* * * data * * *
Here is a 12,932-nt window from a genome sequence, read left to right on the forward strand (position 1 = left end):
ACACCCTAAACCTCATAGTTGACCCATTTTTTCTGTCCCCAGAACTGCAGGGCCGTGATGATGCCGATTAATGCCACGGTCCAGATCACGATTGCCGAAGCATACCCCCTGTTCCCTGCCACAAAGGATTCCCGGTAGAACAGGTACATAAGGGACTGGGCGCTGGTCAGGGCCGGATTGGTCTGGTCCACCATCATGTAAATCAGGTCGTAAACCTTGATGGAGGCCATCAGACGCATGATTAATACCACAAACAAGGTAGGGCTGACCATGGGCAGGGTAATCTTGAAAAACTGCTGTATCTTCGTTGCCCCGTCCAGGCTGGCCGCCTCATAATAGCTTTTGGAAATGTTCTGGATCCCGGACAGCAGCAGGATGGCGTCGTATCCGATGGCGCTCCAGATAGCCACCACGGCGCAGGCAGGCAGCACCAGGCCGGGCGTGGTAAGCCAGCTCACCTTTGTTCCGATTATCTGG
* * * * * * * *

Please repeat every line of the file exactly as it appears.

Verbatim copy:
Here is a 12,932-nt window from a genome sequence, read left to right on the forward strand (position 1 = left end):
ACACCCTAAACCTCATAGTTGACCCATTTTTTCTGTCCCCAGAACTGCAGGGCCGTGATGATGCCGATTAATGCCACGGTCCAGATCACGATTGCCGAAGCATACCCCCTGTTCCCTGCCACAAAGGATTCCCGGTAGAACAGGTACATAAGGGACTGGGCGCTGGTCAGGGCCGGATTGGTCTGGTCCACCATCATGTAAATCAGGTCGTAAACCTTGATGGAGGCCATCAGACGCATGATTAATACCACAAACAAGGTAGGGCTGACCATGGGCAGGGTAATCTTGAAAAACTGCTGTATCTTCGTTGCCCCGTCCAGGCTGGCCGCCTCATAATAGCTTTTGGAAATGTTCTGGATCCCGGACAGCAGCAGGATGGCGTCGTATCCGATGGCGCTCCAGATAGCCACCACGGCGCAGGCAGGCAGCACCAGGCCGGGCGTGGTAAGCCAGCTCACCTTTGTTCCGATTATCTGG